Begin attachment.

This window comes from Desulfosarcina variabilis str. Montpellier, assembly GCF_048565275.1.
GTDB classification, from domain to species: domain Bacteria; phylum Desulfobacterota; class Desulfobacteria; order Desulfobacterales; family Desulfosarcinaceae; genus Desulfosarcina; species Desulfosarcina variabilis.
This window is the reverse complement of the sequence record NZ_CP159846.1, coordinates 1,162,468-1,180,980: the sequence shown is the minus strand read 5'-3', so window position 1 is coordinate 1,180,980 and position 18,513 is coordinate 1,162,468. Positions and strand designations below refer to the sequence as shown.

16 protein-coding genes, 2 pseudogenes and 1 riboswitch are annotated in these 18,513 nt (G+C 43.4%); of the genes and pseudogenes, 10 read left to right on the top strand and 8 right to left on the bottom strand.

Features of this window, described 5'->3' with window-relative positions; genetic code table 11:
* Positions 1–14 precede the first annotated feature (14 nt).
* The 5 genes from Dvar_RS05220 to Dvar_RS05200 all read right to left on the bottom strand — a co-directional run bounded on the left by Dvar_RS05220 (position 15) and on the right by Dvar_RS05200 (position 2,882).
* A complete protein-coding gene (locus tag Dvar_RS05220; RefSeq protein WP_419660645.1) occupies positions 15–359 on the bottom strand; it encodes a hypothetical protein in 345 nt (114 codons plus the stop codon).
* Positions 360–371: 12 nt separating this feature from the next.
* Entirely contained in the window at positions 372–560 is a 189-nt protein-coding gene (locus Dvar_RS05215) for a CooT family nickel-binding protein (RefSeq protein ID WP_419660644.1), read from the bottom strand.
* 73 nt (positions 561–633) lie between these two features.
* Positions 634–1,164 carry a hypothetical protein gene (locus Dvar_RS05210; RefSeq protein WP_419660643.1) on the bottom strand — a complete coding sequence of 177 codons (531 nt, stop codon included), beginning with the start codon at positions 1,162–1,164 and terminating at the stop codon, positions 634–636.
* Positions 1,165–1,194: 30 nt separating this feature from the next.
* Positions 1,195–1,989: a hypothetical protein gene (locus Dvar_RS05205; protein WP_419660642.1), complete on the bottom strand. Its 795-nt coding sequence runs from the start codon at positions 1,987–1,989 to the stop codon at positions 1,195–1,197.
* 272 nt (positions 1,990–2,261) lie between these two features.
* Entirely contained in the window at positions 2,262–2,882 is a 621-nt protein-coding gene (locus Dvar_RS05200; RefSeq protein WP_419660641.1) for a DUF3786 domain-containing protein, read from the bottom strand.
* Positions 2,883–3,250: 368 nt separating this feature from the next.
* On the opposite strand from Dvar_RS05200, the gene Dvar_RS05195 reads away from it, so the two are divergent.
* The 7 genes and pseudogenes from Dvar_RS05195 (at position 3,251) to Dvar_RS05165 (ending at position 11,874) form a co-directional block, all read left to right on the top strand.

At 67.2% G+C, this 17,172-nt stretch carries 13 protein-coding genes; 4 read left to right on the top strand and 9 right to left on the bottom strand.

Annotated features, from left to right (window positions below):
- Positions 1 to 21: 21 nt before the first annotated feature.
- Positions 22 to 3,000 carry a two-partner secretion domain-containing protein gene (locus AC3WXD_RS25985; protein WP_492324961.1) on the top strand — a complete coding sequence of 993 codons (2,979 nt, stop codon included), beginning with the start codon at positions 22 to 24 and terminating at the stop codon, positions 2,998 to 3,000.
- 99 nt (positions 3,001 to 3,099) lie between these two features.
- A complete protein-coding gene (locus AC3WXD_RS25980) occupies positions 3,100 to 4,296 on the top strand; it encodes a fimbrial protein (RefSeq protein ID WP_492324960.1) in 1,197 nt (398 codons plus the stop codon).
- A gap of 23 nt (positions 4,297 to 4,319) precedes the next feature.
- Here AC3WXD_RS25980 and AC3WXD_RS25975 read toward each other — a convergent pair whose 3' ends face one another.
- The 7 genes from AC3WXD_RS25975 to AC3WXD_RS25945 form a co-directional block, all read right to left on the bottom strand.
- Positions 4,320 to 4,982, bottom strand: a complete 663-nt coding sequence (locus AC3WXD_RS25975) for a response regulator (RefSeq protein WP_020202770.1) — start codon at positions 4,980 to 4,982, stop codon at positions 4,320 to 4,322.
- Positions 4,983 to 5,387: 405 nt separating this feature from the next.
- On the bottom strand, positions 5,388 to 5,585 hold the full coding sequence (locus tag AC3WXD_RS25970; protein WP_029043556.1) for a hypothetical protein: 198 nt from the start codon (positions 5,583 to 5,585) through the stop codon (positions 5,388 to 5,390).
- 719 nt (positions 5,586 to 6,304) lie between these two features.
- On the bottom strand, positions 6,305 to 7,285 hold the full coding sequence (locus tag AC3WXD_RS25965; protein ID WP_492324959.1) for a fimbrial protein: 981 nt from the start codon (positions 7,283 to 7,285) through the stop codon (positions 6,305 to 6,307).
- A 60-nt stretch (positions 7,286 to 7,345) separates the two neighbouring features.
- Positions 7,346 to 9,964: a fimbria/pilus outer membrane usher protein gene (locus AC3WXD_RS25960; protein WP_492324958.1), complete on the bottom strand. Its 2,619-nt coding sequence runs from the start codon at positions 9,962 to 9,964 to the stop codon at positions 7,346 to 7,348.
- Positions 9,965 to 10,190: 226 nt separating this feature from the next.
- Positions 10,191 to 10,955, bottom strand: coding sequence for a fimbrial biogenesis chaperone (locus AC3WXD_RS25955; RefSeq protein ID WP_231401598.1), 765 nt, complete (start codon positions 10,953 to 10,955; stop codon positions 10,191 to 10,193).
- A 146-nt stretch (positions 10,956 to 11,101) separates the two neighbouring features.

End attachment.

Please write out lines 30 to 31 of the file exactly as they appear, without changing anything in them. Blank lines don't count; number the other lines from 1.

- Positions 4,983 to 5,387: 405 nt separating this feature from the next.
- On the bottom strand, positions 5,388 to 5,585 hold the full coding sequence (locus tag AC3WXD_RS25970; protein WP_029043556.1) for a hypothetical protein: 198 nt from the start codon (positions 5,583 to 5,585) through the stop codon (positions 5,388 to 5,390).